Around the same time, Rep. Crissy Houlahan (D-Pa.) also criticized the president in a public statement. She wrote: “These past few days have been difficult to process, and not because the Taliban’s progress was surprising. In fact, the opposite. We sounded the alarm, and our dire warnings fell on deaf ears.” Houlahan then promised that she is “committed to being part of those tough conversations and holding accountable those who seemingly misled the American people.”

Since then, the situation has only worsened for Biden and his party. On Thursday, thirteen U.S. soldiers lost their lives in an attack from the radical Taliban breakaway terrorist organization ISIS-K. The attack caused the highest casualties of U.S. troops in over a decade.

Only two days before, the House had met in an emergency session. Republicans urged them to suspend consideration of their ambitious policy agenda and to use the session to address the crisis, but Democrats refused.

Now, as the nation mourns the tragedy, many Democrats are trying to reposition themselves away from the White House—especially in hotly-contested and hard-won Senate seats.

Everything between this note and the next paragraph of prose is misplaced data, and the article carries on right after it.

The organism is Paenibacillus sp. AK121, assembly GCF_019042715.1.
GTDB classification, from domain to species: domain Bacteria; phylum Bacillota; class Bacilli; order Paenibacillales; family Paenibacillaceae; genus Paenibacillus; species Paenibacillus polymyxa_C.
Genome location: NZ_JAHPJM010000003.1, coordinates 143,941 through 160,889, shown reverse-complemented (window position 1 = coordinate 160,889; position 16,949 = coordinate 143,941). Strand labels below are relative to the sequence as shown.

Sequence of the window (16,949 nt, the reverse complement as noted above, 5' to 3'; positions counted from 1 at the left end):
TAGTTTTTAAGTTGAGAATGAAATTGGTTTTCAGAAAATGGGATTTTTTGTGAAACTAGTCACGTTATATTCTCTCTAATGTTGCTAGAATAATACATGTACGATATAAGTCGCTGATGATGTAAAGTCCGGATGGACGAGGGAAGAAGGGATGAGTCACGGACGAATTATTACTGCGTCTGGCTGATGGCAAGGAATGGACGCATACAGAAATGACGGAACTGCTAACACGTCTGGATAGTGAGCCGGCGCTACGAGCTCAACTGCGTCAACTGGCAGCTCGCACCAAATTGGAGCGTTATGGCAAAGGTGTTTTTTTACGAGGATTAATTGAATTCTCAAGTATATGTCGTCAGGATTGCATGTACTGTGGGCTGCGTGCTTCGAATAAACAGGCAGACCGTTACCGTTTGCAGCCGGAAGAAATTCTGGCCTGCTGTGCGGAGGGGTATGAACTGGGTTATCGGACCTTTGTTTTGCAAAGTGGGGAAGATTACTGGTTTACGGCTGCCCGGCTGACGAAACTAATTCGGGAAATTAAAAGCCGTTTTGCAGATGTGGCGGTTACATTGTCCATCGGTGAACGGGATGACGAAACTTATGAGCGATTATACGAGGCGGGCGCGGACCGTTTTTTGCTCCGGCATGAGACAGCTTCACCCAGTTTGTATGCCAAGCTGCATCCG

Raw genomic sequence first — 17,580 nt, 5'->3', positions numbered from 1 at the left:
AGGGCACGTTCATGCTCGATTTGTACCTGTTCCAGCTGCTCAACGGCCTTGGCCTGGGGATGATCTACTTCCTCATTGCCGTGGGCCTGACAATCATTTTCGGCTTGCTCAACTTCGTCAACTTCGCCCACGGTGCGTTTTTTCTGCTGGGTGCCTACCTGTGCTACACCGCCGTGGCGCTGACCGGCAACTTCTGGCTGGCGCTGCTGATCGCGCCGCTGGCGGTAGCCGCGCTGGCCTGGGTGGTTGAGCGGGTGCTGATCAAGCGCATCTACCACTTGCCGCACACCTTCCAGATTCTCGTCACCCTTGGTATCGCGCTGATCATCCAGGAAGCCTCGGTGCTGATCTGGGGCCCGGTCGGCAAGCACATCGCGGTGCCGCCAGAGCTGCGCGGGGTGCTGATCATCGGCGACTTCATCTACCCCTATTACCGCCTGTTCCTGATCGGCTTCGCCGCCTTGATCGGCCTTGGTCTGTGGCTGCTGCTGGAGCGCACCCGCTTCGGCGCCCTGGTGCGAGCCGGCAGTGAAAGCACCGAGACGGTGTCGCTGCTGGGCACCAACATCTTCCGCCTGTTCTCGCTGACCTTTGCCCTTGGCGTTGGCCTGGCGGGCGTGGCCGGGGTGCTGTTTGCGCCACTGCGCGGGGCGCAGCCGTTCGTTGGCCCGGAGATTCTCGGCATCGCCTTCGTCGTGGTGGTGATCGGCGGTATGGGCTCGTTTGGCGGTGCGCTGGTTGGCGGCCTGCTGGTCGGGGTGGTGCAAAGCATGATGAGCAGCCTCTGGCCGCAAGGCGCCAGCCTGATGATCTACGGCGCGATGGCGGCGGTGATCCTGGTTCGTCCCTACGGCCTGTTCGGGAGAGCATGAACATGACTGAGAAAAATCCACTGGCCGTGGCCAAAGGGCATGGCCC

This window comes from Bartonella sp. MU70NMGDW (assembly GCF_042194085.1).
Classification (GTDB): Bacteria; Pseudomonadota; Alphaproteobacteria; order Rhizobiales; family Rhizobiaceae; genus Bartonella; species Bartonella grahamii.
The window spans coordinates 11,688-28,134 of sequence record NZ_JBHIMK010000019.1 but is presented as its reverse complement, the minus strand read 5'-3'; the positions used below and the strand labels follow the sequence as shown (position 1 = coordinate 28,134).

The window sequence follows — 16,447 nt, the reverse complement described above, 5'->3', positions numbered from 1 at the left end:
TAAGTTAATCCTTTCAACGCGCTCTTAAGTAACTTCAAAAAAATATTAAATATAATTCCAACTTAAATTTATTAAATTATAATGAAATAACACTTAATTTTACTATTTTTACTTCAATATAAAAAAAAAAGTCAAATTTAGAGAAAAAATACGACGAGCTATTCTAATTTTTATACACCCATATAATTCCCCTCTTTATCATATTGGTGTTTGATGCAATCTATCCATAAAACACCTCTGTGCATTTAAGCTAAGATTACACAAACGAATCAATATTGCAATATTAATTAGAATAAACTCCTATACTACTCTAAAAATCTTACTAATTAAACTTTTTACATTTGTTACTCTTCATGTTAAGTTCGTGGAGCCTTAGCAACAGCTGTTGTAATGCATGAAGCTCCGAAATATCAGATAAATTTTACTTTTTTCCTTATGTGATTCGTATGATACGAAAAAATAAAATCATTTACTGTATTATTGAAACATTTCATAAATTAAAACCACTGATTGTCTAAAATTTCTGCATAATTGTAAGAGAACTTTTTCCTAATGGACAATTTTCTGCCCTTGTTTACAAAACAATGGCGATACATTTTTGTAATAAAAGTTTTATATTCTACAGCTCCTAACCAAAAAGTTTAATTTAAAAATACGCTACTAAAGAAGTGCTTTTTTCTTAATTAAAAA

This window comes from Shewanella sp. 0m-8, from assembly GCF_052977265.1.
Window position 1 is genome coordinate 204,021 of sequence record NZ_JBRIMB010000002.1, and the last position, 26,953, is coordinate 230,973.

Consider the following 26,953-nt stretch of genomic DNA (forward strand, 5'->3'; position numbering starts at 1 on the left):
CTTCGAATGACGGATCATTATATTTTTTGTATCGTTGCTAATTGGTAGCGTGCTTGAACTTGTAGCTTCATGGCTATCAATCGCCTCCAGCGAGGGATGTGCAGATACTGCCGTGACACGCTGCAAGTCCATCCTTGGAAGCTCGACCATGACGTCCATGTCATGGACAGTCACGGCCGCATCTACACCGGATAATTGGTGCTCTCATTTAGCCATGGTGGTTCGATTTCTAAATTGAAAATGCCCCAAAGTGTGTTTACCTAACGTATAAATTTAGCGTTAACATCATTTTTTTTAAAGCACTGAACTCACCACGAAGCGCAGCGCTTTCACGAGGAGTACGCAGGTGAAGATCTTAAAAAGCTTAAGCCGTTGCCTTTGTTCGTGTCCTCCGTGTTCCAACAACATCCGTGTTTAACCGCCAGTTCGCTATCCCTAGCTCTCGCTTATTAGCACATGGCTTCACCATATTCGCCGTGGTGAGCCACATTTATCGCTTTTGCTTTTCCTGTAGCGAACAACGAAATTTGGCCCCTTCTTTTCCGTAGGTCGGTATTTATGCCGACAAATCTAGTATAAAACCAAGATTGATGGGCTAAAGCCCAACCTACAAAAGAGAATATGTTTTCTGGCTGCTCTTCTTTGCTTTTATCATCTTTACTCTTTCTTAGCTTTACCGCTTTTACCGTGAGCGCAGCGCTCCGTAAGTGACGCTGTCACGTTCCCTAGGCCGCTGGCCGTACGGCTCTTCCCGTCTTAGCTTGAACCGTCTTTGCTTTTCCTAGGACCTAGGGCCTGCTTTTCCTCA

Sen. Maggie Hassan (D-N.H.) won an incredibly volatile election to the Senate on paper-thin margins in 2016 (.14 percent). Now, as she faces a tough reelection campaign she joined her colleagues in opposing the president. She said of the looming withdrawal deadline “We must complete this mission, regardless of any arbitrary deadlines.”

Sen. Mark Kelly (D-Ariz.), another Democrat who won a 2020 special election on fairly narrow margins in a historically Republican seat, has also sought to distance himself from Biden. A Navy combat veteran, Kelly has said that he considers it more important to get all Americans out than to honor the Aug. 31 deadline.

Sen. Catherine Cortez Masto (D-Nev.) won by a similarly tight margin in 2016. No doubt thinking about the challenges that the fiasco will bring to her campaign, Masto has been among the most outspoken Democratic critics of the administration.

Masto told a Las Vegas television station that she asked both former President Donald Trump and Biden about their plan for withdrawing troops from Afghanistan but said that in both cases she “never got anything.” She continued: “And so yeah, I do have questions. What happened? It’s devastating what we’re seeing right now and we need to have answers … The American people need to have answers, and we need to be sure we can still protect our national security.”